It was worth losing sleep to find this other world, more beautiful and mysterious than when seen in the ordinary light of day. Yet everywhere was being labelled: footpaths, bridleways, picnic sites, ancient monuments. Sometimes I feared that the wilderness I loved so much was being eroded.
On summer weekends, walkers, riders and mountain-bikers swarmed to the high moorland summit, and buzzards were not the only hang-gliders in the sky.
One by one the girls left home: two married the sons of farmers. Robert remained, devoted to the farm and animals.
Every year I chose to visit a different place, usually islands. But after 27 years, with the farm in Robert's capable hands, I had the opportunity to return to Aroa for a month.
On reaching the hill crest overlooking that wild Northland coast, my heart hammered when, between dusty tree ferns, I caught a first glimpse of the island across the deep evening blue of the sea. The old spell had not broken.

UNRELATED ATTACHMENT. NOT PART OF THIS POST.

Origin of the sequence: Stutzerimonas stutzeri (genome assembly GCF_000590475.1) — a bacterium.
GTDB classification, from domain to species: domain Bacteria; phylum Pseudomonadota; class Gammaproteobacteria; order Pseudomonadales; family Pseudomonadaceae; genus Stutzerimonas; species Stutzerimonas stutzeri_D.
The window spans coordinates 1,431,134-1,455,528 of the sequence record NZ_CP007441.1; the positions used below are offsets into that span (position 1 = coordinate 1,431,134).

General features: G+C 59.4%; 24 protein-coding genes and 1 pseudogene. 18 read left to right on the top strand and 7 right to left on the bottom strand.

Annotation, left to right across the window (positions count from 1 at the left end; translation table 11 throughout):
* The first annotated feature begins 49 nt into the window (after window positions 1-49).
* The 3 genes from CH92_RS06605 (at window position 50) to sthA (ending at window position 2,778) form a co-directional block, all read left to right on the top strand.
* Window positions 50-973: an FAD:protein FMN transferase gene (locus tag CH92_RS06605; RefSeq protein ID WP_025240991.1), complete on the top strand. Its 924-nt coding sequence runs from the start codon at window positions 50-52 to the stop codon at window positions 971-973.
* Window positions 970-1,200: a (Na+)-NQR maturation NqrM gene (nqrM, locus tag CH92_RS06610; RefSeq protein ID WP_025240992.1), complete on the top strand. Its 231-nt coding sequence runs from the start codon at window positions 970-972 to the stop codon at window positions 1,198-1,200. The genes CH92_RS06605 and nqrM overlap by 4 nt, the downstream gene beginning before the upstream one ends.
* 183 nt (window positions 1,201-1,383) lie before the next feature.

Here was a true wilderness. I felt that I had come home. I had all I needed: food, a few books, pen, paper and this land of wild honey, flowers, birds, pristine sands and limpid sea.
A month was not long enough.
It confirmed my belief that genuine love does not change. All my loves had lasted: for a handful of special people, for hill country, sheep, natural beauty and wild sea-bound places.
Today I am still farming sheep in my 80s. Tragically, Jim died aged 71 from a sudden heart attack while cycling for charity in Cuba. We had been married for 42 years, so it was a numbing loss.
I hope he would applaud our progress. Hill farming is not an easy way to make a living and it became tougher when outbreaks of foot-and-mouth, bluetongue and tuberculosis restricted livestock movement. But we have expanded the farm considerably and two of the children still live nearby.
Looking back on exciting times is good but my recipe for happiness is to live for today.
This morning I saw 12 new mallard ducklings bobbing behind their mother on the pond, swallows are repairing their nests in the barns, young lambs and calves are jumping and playing like children, and as I passed a woodland edge I caught a sweet waft of bluebells.
Small miracles but there for everyone who cares.
© Janet White, 2018
The Sheep Stell, by Janet White, is published by Constable in Great Britain and is available from Hachette NZ Ltd at NZ $37.99.